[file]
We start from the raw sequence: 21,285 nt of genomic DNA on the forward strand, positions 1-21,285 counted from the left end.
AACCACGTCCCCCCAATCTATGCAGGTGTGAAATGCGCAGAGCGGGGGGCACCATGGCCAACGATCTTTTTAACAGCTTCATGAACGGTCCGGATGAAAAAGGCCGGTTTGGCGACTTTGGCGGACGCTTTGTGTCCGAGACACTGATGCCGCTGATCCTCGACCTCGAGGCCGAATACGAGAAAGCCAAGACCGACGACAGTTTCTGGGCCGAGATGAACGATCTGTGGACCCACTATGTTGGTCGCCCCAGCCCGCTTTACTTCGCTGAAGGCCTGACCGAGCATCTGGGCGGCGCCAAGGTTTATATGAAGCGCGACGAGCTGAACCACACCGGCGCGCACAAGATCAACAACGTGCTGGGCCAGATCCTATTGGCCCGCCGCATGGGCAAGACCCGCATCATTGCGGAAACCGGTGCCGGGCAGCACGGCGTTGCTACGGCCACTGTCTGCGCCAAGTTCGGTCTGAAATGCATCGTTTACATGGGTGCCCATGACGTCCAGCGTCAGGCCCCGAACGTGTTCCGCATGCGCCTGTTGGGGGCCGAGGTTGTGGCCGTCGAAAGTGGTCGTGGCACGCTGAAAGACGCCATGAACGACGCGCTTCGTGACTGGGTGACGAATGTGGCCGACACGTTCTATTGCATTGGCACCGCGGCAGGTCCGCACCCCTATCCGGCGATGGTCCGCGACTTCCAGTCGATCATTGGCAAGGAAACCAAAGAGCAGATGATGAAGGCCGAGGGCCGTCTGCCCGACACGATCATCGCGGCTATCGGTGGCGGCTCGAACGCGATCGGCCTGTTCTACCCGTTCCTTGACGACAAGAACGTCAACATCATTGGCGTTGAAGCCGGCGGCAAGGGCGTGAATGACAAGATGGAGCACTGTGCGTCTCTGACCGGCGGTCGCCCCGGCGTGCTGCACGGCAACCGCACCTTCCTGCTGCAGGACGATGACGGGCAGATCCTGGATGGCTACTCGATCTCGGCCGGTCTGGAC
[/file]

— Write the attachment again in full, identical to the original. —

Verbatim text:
We start from the raw sequence: 21,285 nt of genomic DNA on the forward strand, positions 1-21,285 counted from the left end.
AACCACGTCCCCCCAATCTATGCAGGTGTGAAATGCGCAGAGCGGGGGGCACCATGGCCAACGATCTTTTTAACAGCTTCATGAACGGTCCGGATGAAAAAGGCCGGTTTGGCGACTTTGGCGGACGCTTTGTGTCCGAGACACTGATGCCGCTGATCCTCGACCTCGAGGCCGAATACGAGAAAGCCAAGACCGACGACAGTTTCTGGGCCGAGATGAACGATCTGTGGACCCACTATGTTGGTCGCCCCAGCCCGCTTTACTTCGCTGAAGGCCTGACCGAGCATCTGGGCGGCGCCAAGGTTTATATGAAGCGCGACGAGCTGAACCACACCGGCGCGCACAAGATCAACAACGTGCTGGGCCAGATCCTATTGGCCCGCCGCATGGGCAAGACCCGCATCATTGCGGAAACCGGTGCCGGGCAGCACGGCGTTGCTACGGCCACTGTCTGCGCCAAGTTCGGTCTGAAATGCATCGTTTACATGGGTGCCCATGACGTCCAGCGTCAGGCCCCGAACGTGTTCCGCATGCGCCTGTTGGGGGCCGAGGTTGTGGCCGTCGAAAGTGGTCGTGGCACGCTGAAAGACGCCATGAACGACGCGCTTCGTGACTGGGTGACGAATGTGGCCGACACGTTCTATTGCATTGGCACCGCGGCAGGTCCGCACCCCTATCCGGCGATGGTCCGCGACTTCCAGTCGATCATTGGCAAGGAAACCAAAGAGCAGATGATGAAGGCCGAGGGCCGTCTGCCCGACACGATCATCGCGGCTATCGGTGGCGGCTCGAACGCGATCGGCCTGTTCTACCCGTTCCTTGACGACAAGAACGTCAACATCATTGGCGTTGAAGCCGGCGGCAAGGGCGTGAATGACAAGATGGAGCACTGTGCGTCTCTGACCGGCGGTCGCCCCGGCGTGCTGCACGGCAACCGCACCTTCCTGCTGCAGGACGATGACGGGCAGATCCTGGATGGCTACTCGATCTCGGCCGGTCTGGAC